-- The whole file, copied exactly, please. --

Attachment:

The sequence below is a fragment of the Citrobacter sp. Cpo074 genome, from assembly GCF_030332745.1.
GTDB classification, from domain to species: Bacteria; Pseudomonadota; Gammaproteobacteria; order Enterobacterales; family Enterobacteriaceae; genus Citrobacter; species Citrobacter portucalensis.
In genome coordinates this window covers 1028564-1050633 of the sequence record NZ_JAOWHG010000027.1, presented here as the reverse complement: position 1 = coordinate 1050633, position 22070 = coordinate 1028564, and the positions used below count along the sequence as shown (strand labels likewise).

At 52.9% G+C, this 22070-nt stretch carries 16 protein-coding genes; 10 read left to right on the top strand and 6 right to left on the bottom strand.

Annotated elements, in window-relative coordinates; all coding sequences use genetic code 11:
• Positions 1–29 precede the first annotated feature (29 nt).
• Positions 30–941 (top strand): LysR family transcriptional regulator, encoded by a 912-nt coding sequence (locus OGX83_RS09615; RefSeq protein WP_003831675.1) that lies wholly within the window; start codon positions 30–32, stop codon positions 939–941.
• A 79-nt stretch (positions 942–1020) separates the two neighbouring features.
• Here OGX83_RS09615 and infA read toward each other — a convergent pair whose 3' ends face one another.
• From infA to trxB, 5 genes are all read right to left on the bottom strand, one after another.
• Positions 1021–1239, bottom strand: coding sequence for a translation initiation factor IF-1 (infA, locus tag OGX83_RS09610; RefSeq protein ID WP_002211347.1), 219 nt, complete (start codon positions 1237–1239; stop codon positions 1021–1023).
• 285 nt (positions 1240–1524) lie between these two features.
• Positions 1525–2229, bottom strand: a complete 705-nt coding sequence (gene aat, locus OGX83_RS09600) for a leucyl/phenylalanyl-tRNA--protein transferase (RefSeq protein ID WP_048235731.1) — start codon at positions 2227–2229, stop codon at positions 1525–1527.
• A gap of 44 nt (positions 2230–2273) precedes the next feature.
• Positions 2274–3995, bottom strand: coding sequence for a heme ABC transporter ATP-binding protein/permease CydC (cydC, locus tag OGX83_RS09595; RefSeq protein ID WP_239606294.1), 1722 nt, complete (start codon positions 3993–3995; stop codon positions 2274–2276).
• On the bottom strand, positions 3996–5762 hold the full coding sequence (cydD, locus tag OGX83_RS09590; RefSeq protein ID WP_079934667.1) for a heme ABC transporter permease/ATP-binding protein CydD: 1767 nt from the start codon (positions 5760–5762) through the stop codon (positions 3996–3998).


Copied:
The sequence below is a fragment of the Citrobacter sp. Cpo074 genome, from assembly GCF_030332745.1.
GTDB classification, from domain to species: Bacteria; Pseudomonadota; Gammaproteobacteria; order Enterobacterales; family Enterobacteriaceae; genus Citrobacter; species Citrobacter portucalensis.
In genome coordinates this window covers 1028564-1050633 of the sequence record NZ_JAOWHG010000027.1, presented here as the reverse complement: position 1 = coordinate 1050633, position 22070 = coordinate 1028564, and the positions used below count along the sequence as shown (strand labels likewise).

At 52.9% G+C, this 22070-nt stretch carries 16 protein-coding genes; 10 read left to right on the top strand and 6 right to left on the bottom strand.

Annotated elements, in window-relative coordinates; all coding sequences use genetic code 11:
• Positions 1–29 precede the first annotated feature (29 nt).
• Positions 30–941 (top strand): LysR family transcriptional regulator, encoded by a 912-nt coding sequence (locus OGX83_RS09615; RefSeq protein WP_003831675.1) that lies wholly within the window; start codon positions 30–32, stop codon positions 939–941.
• A 79-nt stretch (positions 942–1020) separates the two neighbouring features.
• Here OGX83_RS09615 and infA read toward each other — a convergent pair whose 3' ends face one another.
• From infA to trxB, 5 genes are all read right to left on the bottom strand, one after another.
• Positions 1021–1239, bottom strand: coding sequence for a translation initiation factor IF-1 (infA, locus tag OGX83_RS09610; RefSeq protein ID WP_002211347.1), 219 nt, complete (start codon positions 1237–1239; stop codon positions 1021–1023).
• 285 nt (positions 1240–1524) lie between these two features.
• Positions 1525–2229, bottom strand: a complete 705-nt coding sequence (gene aat, locus OGX83_RS09600) for a leucyl/phenylalanyl-tRNA--protein transferase (RefSeq protein ID WP_048235731.1) — start codon at positions 2227–2229, stop codon at positions 1525–1527.
• A gap of 44 nt (positions 2230–2273) precedes the next feature.
• Positions 2274–3995, bottom strand: coding sequence for a heme ABC transporter ATP-binding protein/permease CydC (cydC, locus tag OGX83_RS09595; RefSeq protein ID WP_239606294.1), 1722 nt, complete (start codon positions 3993–3995; stop codon positions 2274–2276).
• On the bottom strand, positions 3996–5762 hold the full coding sequence (cydD, locus tag OGX83_RS09590; RefSeq protein ID WP_079934667.1) for a heme ABC transporter permease/ATP-binding protein CydD: 1767 nt from the start codon (positions 5760–5762) through the stop codon (positions 3996–3998).